To some extent, it's a bit of a miracle, or at least a surprise, that Mississippi State even made the postseason this year. It took an overtime victory against Arkansas and another overtime victory against Ole Miss the following week just to get the Bulldogs bowl-eligible. And that came after a narrow win against Kentucky and the narrowest of wins against Bowling Green, which almost pulled the upset in Starkville in the 21-20 game. Troy is the only FBS team that the Bulldogs defeated by more than one possession.
They'll face another opponent that's experienced in games decided by one score in Rice; the Owls went 5-1 in those games this season, and that doesn't include a nine-point win against Kansas. The fact that Mississippi State is a favorite by seven points, then, seems to be a little bit on the high end -- neither of these teams has shown a flair for games decided by more than a touchdown.
Both will also likely lean pretty heavily on the run, which points toward a lower-scoring game. A sizable majority of Rice's offense comes on the ground, with the team's rushing total of 3,122 yards accounting for 56.4 percent of their total offense this year; 30 of the Owls' 50 touchdowns have come in the running game. With 185.8 yards a game rushing, Mississippi State is not as prolific as its opponent, but its ground attack is at least marginally better than its passing game.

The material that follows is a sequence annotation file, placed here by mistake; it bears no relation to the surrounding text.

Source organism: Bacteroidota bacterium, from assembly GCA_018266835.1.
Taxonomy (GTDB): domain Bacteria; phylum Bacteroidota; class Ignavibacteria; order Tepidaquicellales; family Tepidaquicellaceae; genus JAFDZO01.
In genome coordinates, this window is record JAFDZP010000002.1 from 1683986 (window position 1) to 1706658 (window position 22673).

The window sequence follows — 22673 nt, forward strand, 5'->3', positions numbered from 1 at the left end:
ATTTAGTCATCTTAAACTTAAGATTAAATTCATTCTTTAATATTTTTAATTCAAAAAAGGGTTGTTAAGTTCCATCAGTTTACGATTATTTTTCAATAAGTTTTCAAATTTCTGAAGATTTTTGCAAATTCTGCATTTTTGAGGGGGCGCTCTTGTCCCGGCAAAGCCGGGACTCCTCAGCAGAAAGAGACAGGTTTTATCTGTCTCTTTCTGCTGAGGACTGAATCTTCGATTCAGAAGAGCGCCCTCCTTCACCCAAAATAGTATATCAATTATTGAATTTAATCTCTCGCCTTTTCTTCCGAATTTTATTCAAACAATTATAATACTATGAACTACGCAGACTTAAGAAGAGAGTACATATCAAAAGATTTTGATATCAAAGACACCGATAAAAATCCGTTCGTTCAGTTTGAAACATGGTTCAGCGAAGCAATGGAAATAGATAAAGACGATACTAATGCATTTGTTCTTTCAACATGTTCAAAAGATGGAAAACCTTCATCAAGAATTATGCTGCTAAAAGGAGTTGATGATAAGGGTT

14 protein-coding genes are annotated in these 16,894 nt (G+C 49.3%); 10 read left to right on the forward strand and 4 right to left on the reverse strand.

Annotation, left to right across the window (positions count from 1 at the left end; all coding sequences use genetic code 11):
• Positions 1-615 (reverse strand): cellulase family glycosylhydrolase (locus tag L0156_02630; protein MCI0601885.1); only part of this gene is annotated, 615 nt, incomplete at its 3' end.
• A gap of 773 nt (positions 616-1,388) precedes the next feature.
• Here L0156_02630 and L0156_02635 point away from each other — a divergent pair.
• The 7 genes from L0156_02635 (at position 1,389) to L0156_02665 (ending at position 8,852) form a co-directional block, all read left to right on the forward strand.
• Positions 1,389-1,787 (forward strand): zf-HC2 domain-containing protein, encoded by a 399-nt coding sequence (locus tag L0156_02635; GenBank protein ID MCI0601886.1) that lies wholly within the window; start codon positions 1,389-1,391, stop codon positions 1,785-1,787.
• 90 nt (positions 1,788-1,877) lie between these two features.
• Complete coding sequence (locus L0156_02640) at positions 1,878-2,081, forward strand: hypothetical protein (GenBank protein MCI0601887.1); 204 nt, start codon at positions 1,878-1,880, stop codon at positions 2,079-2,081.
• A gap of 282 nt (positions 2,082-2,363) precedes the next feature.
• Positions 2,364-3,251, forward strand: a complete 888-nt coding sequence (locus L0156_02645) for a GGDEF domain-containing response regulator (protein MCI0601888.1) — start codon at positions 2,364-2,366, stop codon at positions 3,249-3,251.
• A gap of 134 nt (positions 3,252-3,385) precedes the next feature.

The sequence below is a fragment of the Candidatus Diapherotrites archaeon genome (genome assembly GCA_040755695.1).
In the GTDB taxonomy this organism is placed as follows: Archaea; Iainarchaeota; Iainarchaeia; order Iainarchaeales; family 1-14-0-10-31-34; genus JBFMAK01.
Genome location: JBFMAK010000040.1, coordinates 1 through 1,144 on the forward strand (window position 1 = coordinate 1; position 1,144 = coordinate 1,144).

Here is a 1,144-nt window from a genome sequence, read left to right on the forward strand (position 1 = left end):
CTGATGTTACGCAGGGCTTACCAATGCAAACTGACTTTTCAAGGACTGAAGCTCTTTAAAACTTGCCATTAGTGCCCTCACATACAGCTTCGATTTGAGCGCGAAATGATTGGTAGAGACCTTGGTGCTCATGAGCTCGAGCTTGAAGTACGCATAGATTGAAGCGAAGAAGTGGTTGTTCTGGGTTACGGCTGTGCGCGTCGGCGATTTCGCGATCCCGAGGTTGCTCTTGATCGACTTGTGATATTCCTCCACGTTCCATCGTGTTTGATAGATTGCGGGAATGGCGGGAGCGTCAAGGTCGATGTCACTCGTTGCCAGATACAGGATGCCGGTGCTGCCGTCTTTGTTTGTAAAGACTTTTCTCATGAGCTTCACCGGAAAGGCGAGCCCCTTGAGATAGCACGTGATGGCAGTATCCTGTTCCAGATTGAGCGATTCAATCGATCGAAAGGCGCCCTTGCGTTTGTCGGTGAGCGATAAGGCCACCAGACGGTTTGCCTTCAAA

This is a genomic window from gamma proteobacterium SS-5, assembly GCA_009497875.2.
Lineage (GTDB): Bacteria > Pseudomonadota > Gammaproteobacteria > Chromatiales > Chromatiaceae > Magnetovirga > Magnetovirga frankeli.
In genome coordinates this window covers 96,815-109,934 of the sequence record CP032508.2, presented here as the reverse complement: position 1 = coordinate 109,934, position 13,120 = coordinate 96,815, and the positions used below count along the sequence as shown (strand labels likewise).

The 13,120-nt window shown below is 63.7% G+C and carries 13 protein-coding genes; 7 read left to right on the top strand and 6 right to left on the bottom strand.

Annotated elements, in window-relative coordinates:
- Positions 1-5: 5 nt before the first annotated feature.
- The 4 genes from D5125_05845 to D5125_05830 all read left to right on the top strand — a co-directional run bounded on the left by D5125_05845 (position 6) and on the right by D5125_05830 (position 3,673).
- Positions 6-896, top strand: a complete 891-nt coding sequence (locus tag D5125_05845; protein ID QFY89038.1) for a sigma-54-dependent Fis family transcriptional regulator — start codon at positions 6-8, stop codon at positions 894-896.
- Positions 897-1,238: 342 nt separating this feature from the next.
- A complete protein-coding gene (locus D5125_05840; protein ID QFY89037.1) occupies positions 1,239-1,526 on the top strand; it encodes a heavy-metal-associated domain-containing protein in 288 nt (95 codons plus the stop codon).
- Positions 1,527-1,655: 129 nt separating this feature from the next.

So the game could come down to who can stop the other team's runners. For Mississippi State, that means a focus on stopping Charles Ross, who ran for 1,252 yards and 14 touchdowns on 201 carries during the regular season. For Rice, the priority will be to force Dak Prescott to throw the ball instead of running it, since the Bulldogs quarterback is also their leading rusher.
There's really not that much difference statistically in rushing defense between the two teams, but one of them rang up those statistics in the SEC and another in a weakened Conference USA. Give the Bulldogs the edge, but not by much.
Mississippi State 24, Rice 20